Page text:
system can be told when it gets something right and when it gets something wrong.
The more training problems the system can chew through, the better its hit rate gets.
That’s relatively simple when it comes to training the system to identify malig-
nancies in x-rays. But for potentially groundbreaking puzzles that go well beyond
what humans already do, like detecting the relationships between gene variations
and disease, Watson has a chicken-and-egg problem: how does it train on data that
no experts have already sifted through and properly organized? “If you’re teach-
ing a self-driving car, anyone can label a tree or a sign so the system can learn to
recognize it,” says Thomas Fuchs, a computational pathologist at Memorial Sloan-
Kettering, a cancer center in New York. “But in a specialized domain in medicine,
you might need experts trained for decades to properly label the information you
feed to the computer.”
Some version of that stumbling block emerges in every domain in which IBM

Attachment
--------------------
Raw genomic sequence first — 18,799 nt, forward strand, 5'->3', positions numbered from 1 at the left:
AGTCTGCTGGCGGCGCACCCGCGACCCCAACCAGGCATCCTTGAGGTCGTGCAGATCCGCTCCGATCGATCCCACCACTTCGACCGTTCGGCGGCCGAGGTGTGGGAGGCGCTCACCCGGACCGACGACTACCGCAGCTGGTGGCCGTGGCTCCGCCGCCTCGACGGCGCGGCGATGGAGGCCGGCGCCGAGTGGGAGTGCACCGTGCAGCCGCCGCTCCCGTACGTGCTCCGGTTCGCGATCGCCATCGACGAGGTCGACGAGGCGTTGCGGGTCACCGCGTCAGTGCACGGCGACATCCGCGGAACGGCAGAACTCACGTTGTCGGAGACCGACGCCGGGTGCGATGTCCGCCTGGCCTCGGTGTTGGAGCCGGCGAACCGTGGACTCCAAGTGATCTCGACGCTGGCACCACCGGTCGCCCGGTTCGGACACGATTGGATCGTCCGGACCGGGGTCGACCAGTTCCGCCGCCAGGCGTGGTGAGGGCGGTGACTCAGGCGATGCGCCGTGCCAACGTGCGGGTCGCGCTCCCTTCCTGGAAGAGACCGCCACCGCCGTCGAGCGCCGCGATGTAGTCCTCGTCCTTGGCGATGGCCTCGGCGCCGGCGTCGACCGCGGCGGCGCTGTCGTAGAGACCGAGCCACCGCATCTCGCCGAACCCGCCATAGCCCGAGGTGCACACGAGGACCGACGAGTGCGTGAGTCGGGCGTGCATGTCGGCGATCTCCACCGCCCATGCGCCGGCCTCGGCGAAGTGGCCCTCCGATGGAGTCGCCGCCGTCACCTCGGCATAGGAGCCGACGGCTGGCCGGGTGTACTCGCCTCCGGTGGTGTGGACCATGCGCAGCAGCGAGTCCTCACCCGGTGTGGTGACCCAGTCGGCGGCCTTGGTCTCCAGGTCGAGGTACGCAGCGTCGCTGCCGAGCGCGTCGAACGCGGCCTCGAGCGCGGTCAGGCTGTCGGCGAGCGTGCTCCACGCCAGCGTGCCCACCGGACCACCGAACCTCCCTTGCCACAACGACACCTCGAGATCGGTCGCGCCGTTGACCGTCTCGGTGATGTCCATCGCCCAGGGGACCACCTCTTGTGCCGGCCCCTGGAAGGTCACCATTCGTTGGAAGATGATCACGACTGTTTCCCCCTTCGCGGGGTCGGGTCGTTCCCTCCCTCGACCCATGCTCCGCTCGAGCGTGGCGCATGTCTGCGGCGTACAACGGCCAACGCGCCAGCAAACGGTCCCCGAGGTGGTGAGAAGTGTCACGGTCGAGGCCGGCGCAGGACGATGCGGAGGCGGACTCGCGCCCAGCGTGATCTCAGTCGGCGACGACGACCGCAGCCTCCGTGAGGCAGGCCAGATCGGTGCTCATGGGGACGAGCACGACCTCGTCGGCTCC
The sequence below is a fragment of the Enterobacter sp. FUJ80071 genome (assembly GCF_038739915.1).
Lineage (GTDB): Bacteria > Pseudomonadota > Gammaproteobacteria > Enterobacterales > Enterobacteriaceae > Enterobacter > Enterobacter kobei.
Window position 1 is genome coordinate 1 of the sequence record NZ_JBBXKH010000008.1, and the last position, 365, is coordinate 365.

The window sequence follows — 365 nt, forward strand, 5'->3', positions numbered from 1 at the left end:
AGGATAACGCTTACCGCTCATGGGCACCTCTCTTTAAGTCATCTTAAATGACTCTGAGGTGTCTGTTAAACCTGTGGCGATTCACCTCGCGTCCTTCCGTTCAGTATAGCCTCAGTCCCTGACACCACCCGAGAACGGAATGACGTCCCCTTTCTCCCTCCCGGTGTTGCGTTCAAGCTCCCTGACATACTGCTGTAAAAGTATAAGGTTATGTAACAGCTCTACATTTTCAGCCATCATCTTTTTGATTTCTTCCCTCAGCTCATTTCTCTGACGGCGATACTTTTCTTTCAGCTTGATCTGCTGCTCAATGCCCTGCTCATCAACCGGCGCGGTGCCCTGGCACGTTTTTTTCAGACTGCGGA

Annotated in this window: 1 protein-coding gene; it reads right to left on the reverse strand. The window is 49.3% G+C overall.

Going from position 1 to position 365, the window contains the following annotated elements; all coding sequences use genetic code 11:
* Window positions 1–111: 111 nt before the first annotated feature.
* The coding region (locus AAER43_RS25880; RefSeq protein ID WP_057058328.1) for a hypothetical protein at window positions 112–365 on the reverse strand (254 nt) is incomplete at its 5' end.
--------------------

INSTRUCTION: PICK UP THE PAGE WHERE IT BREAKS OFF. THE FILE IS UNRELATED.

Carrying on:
hopes to have Watson contribute—as it does for any company’s machine-learning
solution. To train Watson to go through giant pools of data and pull out the few
pieces of information important to a single patient, someone has to do it by hand
first, for thousands and thousands of cases. To recognize genes linked to disease,
Watson needs thousands of records of patients who have specific diseases and
whose DNA has been analyzed. But those gene-and-patient-record combina-
tions can be hard to come by. In many cases, the data simply doesn’t exist in the
right format—or in any form at all. Or
the data may be scattered throughout
dozens of different systems, and diffi-
cult to work with.
Consider, for example, the goal of
improving primary care by placing bet-
ter data at the fingertips of clinicians.
When doctors miss chances to treat
relatively minor concerns during a rou-
tine primary-care visit, before a more
advanced problem sends patients to
an emergency room or a specialist,
their health suffers and costs explode.
“About one-third of every dollar spent on
health is probably unnecessary,” says
Anil Jain, IBM Watson Health’s chief
medical officer, who is also a practicing
primary-care physician. Machine learn-
ing is widely recognized as an opportu-
nity to address that problem. A D A